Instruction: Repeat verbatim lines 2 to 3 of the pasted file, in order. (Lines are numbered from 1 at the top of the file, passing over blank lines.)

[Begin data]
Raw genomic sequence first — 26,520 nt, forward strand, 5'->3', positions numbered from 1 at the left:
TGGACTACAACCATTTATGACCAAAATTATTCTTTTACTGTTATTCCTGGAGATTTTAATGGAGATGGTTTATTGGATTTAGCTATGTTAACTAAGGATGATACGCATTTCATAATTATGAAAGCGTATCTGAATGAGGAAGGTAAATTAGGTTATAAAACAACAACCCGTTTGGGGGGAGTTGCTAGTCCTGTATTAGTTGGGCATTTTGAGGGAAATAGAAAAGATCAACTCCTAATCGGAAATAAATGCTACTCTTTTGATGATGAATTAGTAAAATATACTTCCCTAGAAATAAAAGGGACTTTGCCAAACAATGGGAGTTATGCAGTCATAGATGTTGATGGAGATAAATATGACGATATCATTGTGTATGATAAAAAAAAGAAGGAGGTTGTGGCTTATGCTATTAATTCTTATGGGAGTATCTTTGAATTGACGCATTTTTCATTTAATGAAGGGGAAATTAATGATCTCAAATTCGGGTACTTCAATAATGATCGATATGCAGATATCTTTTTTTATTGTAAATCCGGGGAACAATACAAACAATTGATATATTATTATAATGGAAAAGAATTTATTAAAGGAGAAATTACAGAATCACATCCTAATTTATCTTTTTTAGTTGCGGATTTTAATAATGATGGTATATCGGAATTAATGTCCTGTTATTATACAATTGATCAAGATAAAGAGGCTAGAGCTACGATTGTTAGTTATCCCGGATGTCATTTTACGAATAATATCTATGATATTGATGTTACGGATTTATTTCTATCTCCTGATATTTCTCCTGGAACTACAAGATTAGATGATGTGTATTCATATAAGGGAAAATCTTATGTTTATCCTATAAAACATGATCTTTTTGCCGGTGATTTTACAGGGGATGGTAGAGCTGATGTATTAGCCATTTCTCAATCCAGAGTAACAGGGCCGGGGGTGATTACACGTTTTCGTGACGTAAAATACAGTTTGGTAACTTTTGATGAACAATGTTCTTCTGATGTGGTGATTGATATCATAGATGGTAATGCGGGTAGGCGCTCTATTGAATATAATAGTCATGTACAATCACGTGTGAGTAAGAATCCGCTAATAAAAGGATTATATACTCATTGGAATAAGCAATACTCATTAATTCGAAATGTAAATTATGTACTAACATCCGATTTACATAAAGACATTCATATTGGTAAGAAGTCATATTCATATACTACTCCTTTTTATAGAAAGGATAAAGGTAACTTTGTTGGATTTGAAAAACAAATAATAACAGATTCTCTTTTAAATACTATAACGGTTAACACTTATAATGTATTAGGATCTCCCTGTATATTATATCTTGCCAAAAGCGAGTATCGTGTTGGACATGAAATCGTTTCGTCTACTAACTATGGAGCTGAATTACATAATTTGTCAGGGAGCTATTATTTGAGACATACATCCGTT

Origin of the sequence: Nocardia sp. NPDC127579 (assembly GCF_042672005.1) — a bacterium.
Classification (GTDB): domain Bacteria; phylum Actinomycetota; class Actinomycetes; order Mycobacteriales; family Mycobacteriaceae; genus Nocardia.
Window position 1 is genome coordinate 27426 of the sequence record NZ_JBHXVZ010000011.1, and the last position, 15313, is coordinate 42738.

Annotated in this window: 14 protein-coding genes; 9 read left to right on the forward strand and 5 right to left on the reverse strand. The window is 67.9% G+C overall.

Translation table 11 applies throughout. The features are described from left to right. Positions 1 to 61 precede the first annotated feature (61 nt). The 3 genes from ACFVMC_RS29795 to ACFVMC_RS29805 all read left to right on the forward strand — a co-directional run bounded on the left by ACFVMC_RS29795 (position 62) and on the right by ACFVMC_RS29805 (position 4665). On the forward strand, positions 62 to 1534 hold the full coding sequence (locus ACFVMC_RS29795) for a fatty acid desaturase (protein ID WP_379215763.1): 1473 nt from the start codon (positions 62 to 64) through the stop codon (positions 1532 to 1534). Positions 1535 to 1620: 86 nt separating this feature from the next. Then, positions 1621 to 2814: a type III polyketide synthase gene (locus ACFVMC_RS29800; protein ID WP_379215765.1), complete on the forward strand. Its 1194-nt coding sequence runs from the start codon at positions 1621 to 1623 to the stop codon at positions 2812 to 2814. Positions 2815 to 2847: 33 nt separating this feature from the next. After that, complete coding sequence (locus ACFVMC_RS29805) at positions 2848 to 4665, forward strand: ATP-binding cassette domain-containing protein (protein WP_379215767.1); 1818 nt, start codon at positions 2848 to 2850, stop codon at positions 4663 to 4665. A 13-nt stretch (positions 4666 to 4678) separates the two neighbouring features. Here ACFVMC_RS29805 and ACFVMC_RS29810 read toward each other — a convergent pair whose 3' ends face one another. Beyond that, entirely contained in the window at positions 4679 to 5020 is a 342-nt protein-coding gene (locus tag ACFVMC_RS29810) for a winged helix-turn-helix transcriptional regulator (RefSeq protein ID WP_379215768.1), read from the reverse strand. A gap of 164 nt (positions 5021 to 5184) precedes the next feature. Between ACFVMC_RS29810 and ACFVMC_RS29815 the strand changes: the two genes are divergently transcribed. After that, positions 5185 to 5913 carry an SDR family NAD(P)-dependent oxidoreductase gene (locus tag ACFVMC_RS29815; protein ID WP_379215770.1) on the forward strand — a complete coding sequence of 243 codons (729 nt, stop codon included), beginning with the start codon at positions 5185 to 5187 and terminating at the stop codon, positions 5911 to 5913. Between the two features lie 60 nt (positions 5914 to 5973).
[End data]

TGGACTACAACCATTTATGACCAAAATTATTCTTTTACTGTTATTCCTGGAGATTTTAATGGAGATGGTTTATTGGATTTAGCTATGTTAACTAAGGATGATACGCATTTCATAATTATGAAAGCGTATCTGAATGAGGAAGGTAAATTAGGTTATAAAACAACAACCCGTTTGGGGGGAGTTGCTAGTCCTGTATTAGTTGGGCATTTTGAGGGAAATAGAAAAGATCAACTCCTAATCGGAAATAAATGCTACTCTTTTGATGATGAATTAGTAAAATATACTTCCCTAGAAATAAAAGGGACTTTGCCAAACAATGGGAGTTATGCAGTCATAGATGTTGATGGAGATAAATATGACGATATCATTGTGTATGATAAAAAAAAGAAGGAGGTTGTGGCTTATGCTATTAATTCTTATGGGAGTATCTTTGAATTGACGCATTTTTCATTTAATGAAGGGGAAATTAATGATCTCAAATTCGGGTACTTCAATAATGATCGATATGCAGATATCTTTTTTTATTGTAAATCCGGGGAACAATACAAACAATTGATATATTATTATAATGGAAAAGAATTTATTAAAGGAGAAATTACAGAATCACATCCTAATTTATCTTTTTTAGTTGCGGATTTTAATAATGATGGTATATCGGAATTAATGTCCTGTTATTATACAATTGATCAAGATAAAGAGGCTAGAGCTACGATTGTTAGTTATCCCGGATGTCATTTTACGAATAATATCTATGATATTGATGTTACGGATTTATTTCTATCTCCTGATATTTCTCCTGGAACTACAAGATTAGATGATGTGTATTCATATAAGGGAAAATCTTATGTTTATCCTATAAAACATGATCTTTTTGCCGGTGATTTTACAGGGGATGGTAGAGCTGATGTATTAGCCATTTCTCAATCCAGAGTAACAGGGCCGGGGGTGATTACACGTTTTCGTGACGTAAAATACAGTTTGGTAACTTTTGATGAACAATGTTCTTCTGATGTGGTGATTGATATCATAGATGGTAATGCGGGTAGGCGCTCTATTGAATATAATAGTCATGTACAATCACGTGTGAGTAAGAATCCGCTAATAAAAGGATTATATACTCATTGGAATAAGCAATACTCATTAATTCGAAATGTAAATTATGTACTAACATCCGATTTACATAAAGACATTCATATTGGTAAGAAGTCATATTCATATACTACTCCTTTTTATAGAAAGGATAAAGGTAACTTTGTTGGATTTGAAAAACAAATAATAACAGATTCTCTTTTAAATACTATAACGGTTAACACTTATAATGTATTAGGATCTCCCTGTATATTATATCTTGCCAAAAGCGAGTATCGTGTTGGACATGAAATCGTTTCGTCTACTAACTATGGAGCTGAATTACATAATTTGTCAGGGAGCTATTATTTGAGACATACATCCGTT

Origin of the sequence: Nocardia sp. NPDC127579 (assembly GCF_042672005.1) — a bacterium.